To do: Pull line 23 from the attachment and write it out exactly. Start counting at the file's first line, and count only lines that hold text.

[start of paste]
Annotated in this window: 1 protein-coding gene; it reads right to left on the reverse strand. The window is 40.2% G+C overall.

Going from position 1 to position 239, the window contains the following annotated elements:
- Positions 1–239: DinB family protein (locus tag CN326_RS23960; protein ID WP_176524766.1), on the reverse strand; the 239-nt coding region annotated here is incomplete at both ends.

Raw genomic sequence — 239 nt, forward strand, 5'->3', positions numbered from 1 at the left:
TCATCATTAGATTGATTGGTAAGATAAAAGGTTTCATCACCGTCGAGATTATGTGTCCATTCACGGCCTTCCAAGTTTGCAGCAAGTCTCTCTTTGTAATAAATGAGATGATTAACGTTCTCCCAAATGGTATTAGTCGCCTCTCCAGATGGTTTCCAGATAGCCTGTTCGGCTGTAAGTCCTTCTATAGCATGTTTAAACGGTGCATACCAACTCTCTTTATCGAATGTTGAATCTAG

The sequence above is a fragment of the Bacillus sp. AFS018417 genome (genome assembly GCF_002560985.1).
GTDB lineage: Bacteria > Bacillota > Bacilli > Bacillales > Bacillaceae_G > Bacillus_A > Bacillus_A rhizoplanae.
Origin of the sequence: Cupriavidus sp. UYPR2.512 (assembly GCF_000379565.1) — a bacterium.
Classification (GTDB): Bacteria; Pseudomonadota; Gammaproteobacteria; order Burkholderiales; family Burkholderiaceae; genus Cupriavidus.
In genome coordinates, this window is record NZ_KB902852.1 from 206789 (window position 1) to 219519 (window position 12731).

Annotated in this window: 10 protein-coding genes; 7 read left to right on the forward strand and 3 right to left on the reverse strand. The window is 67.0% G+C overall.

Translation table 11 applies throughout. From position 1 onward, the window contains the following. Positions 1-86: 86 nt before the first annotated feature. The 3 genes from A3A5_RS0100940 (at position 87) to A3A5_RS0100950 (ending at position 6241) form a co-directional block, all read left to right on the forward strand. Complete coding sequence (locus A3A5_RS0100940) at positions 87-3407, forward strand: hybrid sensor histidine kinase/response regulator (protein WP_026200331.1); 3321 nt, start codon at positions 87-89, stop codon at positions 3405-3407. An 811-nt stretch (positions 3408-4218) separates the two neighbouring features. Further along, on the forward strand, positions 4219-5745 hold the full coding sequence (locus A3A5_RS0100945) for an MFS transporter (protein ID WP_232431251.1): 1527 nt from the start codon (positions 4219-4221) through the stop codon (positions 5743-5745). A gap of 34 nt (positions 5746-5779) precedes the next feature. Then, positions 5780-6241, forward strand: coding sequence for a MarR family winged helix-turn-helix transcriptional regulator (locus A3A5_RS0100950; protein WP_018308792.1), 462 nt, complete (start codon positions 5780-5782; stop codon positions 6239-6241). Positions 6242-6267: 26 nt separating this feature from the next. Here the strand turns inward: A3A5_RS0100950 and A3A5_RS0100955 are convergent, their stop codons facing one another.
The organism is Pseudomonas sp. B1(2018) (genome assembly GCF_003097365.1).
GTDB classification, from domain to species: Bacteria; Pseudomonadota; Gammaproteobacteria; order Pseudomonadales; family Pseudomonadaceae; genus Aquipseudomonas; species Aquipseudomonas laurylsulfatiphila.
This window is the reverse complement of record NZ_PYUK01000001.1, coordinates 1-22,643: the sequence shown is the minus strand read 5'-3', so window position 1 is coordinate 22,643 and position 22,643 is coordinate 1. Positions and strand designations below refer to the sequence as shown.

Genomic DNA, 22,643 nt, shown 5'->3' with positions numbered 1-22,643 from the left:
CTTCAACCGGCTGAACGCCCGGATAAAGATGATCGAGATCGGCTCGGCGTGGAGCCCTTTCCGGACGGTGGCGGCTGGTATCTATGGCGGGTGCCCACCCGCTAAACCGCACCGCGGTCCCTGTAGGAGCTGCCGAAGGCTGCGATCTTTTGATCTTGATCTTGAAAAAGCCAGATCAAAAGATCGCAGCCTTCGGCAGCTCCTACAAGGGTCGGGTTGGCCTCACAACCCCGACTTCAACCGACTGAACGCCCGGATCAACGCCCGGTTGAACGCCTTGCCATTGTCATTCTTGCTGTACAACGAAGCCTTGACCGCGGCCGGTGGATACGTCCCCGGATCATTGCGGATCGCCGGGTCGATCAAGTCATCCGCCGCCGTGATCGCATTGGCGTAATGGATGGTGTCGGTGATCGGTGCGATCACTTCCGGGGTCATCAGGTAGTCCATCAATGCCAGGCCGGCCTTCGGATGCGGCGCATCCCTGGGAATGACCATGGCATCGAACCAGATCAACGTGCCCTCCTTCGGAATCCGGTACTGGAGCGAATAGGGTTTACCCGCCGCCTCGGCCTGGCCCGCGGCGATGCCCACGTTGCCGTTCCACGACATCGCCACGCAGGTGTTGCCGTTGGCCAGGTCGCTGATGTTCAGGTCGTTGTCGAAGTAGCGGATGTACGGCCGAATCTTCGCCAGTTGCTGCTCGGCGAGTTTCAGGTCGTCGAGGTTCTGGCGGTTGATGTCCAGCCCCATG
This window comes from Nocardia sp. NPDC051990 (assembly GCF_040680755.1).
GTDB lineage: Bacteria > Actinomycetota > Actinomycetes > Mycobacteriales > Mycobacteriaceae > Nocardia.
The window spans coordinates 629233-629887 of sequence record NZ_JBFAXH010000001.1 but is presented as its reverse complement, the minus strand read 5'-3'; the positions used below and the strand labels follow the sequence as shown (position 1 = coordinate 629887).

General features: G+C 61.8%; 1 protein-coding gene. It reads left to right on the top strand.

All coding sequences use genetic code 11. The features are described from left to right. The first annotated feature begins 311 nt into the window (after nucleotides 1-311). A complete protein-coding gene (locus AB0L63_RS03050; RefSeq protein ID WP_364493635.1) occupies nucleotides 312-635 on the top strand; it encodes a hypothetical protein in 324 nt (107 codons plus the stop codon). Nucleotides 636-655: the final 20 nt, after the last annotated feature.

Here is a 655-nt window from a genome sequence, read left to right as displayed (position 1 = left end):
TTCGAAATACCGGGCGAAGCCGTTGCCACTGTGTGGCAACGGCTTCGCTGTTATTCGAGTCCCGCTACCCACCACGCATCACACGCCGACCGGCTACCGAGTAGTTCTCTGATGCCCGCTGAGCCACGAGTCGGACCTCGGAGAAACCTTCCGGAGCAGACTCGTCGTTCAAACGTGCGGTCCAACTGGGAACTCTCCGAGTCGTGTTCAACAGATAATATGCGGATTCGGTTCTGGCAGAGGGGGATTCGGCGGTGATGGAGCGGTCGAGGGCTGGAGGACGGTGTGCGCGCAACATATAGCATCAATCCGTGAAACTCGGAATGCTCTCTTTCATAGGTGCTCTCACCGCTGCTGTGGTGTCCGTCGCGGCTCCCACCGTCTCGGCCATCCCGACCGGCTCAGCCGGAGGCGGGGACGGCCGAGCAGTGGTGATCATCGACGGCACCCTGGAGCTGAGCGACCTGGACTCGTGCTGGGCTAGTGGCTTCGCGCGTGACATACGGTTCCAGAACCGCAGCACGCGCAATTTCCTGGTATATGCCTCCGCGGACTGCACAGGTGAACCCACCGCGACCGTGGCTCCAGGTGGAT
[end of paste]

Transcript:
Here is a 655-nt window from a genome sequence, read left to right as displayed (position 1 = left end):